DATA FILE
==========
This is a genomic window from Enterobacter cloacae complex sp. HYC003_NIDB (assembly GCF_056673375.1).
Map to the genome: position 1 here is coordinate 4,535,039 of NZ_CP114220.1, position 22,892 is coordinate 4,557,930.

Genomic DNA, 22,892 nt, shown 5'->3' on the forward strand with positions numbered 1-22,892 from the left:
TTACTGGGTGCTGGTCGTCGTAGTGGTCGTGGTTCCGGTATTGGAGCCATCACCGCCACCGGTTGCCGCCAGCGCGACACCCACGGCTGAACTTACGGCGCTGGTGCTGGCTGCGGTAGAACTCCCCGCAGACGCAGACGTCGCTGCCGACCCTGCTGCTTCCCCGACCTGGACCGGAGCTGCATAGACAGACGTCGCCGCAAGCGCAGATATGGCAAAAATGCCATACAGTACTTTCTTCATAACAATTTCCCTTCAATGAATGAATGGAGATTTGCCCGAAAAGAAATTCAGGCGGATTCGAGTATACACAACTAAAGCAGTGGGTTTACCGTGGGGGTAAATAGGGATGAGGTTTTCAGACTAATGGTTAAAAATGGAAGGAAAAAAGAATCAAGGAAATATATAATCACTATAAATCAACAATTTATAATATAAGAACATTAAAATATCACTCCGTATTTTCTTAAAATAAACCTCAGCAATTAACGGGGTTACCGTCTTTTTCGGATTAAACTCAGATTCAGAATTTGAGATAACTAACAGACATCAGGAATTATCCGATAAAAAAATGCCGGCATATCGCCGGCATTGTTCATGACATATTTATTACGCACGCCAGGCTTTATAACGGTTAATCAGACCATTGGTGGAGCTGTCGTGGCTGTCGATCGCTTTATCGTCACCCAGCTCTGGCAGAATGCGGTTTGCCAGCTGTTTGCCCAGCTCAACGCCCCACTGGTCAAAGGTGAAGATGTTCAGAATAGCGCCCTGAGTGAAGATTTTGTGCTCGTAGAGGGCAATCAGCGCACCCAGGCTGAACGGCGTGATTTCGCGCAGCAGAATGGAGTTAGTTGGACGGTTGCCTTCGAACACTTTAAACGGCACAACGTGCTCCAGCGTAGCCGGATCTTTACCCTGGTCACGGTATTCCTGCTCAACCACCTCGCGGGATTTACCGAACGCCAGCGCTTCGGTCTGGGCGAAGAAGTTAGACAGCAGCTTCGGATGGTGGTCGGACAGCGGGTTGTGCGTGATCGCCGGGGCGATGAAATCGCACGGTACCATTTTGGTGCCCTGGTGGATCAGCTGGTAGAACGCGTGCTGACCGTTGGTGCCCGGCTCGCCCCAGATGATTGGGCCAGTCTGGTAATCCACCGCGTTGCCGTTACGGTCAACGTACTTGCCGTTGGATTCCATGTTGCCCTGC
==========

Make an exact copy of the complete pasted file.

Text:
This is a genomic window from Enterobacter cloacae complex sp. HYC003_NIDB (assembly GCF_056673375.1).
Map to the genome: position 1 here is coordinate 4,535,039 of NZ_CP114220.1, position 22,892 is coordinate 4,557,930.

Genomic DNA, 22,892 nt, shown 5'->3' on the forward strand with positions numbered 1-22,892 from the left:
TTACTGGGTGCTGGTCGTCGTAGTGGTCGTGGTTCCGGTATTGGAGCCATCACCGCCACCGGTTGCCGCCAGCGCGACACCCACGGCTGAACTTACGGCGCTGGTGCTGGCTGCGGTAGAACTCCCCGCAGACGCAGACGTCGCTGCCGACCCTGCTGCTTCCCCGACCTGGACCGGAGCTGCATAGACAGACGTCGCCGCAAGCGCAGATATGGCAAAAATGCCATACAGTACTTTCTTCATAACAATTTCCCTTCAATGAATGAATGGAGATTTGCCCGAAAAGAAATTCAGGCGGATTCGAGTATACACAACTAAAGCAGTGGGTTTACCGTGGGGGTAAATAGGGATGAGGTTTTCAGACTAATGGTTAAAAATGGAAGGAAAAAAGAATCAAGGAAATATATAATCACTATAAATCAACAATTTATAATATAAGAACATTAAAATATCACTCCGTATTTTCTTAAAATAAACCTCAGCAATTAACGGGGTTACCGTCTTTTTCGGATTAAACTCAGATTCAGAATTTGAGATAACTAACAGACATCAGGAATTATCCGATAAAAAAATGCCGGCATATCGCCGGCATTGTTCATGACATATTTATTACGCACGCCAGGCTTTATAACGGTTAATCAGACCATTGGTGGAGCTGTCGTGGCTGTCGATCGCTTTATCGTCACCCAGCTCTGGCAGAATGCGGTTTGCCAGCTGTTTGCCCAGCTCAACGCCCCACTGGTCAAAGGTGAAGATGTTCAGAATAGCGCCCTGAGTGAAGATTTTGTGCTCGTAGAGGGCAATCAGCGCACCCAGGCTGAACGGCGTGATTTCGCGCAGCAGAATGGAGTTAGTTGGACGGTTGCCTTCGAACACTTTAAACGGCACAACGTGCTCCAGCGTAGCCGGATCTTTACCCTGGTCACGGTATTCCTGCTCAACCACCTCGCGGGATTTACCGAACGCCAGCGCTTCGGTCTGGGCGAAGAAGTTAGACAGCAGCTTCGGATGGTGGTCGGACAGCGGGTTGTGCGTGATCGCCGGGGCGATGAAATCGCACGGTACCATTTTGGTGCCCTGGTGGATCAGCTGGTAGAACGCGTGCTGACCGTTGGTGCCCGGCTCGCCCCAGATGATTGGGCCAGTCTGGTAATCCACCGCGTTGCCGTTACGGTCAACGTACTTGCCGTTGGATTCCATGTTGCCCTGC